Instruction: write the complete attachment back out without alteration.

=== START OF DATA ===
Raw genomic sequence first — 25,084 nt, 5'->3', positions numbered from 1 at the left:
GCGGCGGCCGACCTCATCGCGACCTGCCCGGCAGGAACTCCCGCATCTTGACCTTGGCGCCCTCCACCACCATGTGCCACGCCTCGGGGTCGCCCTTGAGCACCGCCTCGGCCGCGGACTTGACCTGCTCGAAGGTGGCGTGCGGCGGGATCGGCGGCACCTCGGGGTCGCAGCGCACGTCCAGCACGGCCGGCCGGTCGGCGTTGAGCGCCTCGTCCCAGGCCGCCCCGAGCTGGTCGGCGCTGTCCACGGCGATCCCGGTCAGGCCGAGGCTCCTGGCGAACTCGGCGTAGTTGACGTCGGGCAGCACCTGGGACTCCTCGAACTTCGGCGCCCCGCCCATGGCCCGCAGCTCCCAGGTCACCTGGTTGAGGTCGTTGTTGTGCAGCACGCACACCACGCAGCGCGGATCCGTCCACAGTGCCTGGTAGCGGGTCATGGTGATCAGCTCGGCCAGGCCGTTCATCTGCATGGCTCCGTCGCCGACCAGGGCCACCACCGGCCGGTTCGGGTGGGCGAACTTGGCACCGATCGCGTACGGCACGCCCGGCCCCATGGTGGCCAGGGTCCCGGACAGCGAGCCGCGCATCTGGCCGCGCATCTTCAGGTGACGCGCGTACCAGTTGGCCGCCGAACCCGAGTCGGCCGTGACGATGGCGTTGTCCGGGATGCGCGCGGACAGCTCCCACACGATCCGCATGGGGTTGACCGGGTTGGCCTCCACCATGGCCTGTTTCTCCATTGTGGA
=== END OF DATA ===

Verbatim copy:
Raw genomic sequence first — 25,084 nt, 5'->3', positions numbered from 1 at the left:
GCGGCGGCCGACCTCATCGCGACCTGCCCGGCAGGAACTCCCGCATCTTGACCTTGGCGCCCTCCACCACCATGTGCCACGCCTCGGGGTCGCCCTTGAGCACCGCCTCGGCCGCGGACTTGACCTGCTCGAAGGTGGCGTGCGGCGGGATCGGCGGCACCTCGGGGTCGCAGCGCACGTCCAGCACGGCCGGCCGGTCGGCGTTGAGCGCCTCGTCCCAGGCCGCCCCGAGCTGGTCGGCGCTGTCCACGGCGATCCCGGTCAGGCCGAGGCTCCTGGCGAACTCGGCGTAGTTGACGTCGGGCAGCACCTGGGACTCCTCGAACTTCGGCGCCCCGCCCATGGCCCGCAGCTCCCAGGTCACCTGGTTGAGGTCGTTGTTGTGCAGCACGCACACCACGCAGCGCGGATCCGTCCACAGTGCCTGGTAGCGGGTCATGGTGATCAGCTCGGCCAGGCCGTTCATCTGCATGGCTCCGTCGCCGACCAGGGCCACCACCGGCCGGTTCGGGTGGGCGAACTTGGCACCGATCGCGTACGGCACGCCCGGCCCCATGGTGGCCAGGGTCCCGGACAGCGAGCCGCGCATCTGGCCGCGCATCTTCAGGTGACGCGCGTACCAGTTGGCCGCCGAACCCGAGTCGGCCGTGACGATGGCGTTGTCCGGGATGCGCGCGGACAGCTCCCACACGATCCGCATGGGGTTGACCGGGTTGGCCTCCACCATGGCCTGTTTCTCCATTGTGGA